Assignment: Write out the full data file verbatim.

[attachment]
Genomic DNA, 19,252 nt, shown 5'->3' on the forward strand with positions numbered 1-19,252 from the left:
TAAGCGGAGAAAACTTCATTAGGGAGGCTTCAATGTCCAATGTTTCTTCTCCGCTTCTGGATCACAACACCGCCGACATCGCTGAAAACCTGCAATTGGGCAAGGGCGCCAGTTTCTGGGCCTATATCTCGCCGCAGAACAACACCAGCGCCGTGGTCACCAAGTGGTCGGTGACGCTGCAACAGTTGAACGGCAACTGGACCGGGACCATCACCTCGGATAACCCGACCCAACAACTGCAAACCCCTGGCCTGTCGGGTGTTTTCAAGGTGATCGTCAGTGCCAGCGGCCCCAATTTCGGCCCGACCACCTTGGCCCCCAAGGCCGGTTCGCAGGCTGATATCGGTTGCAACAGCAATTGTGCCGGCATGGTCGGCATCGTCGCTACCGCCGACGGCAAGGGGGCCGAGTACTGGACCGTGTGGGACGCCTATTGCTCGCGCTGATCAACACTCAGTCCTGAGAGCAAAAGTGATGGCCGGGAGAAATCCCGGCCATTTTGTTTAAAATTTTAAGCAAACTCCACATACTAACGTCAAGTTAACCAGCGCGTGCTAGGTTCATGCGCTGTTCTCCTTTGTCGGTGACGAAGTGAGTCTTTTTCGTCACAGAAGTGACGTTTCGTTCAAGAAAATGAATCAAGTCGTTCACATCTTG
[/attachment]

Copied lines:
Genomic DNA, 19,252 nt, shown 5'->3' on the forward strand with positions numbered 1-19,252 from the left:
TAAGCGGAGAAAACTTCATTAGGGAGGCTTCAATGTCCAATGTTTCTTCTCCGCTTCTGGATCACAACACCGCCGACATCGCTGAAAACCTGCAATTGGGCAAGGGCGCCAGTTTCTGGGCCTATATCTCGCCGCAGAACAACACCAGCGCCGTGGTCACCAAGTGGTCGGTGACGCTGCAACAGTTGAACGGCAACTGGACCGGGACCATCACCTCGGATAACCCGACCCAACAACTGCAAACCCCTGGCCTGTCGGGTGTTTTCAAGGTGATCGTCAGTGCCAGCGGCCCCAATTTCGGCCCGACCACCTTGGCCCCCAAGGCCGGTTCGCAGGCTGATATCGGTTGCAACAGCAATTGTGCCGGCATGGTCGGCATCGTCGCTACCGCCGACGGCAAGGGGGCCGAGTACTGGACCGTGTGGGACGCCTATTGCTCGCGCTGATCAACACTCAGTCCTGAGAGCAAAAGTGATGGCCGGGAGAAATCCCGGCCATTTTGTTTAAAATTTTAAGCAAACTCCACATACTAACGTCAAGTTAACCAGCGCGTGCTAGGTTCATGCGCTGTTCTCCTTTGTCGGTGACGAAGTGAGTCTTTTTCGTCACAGAAGTGACGTTTCGTTCAAGAAAATGAATCAAGTCGTTCACATCTTG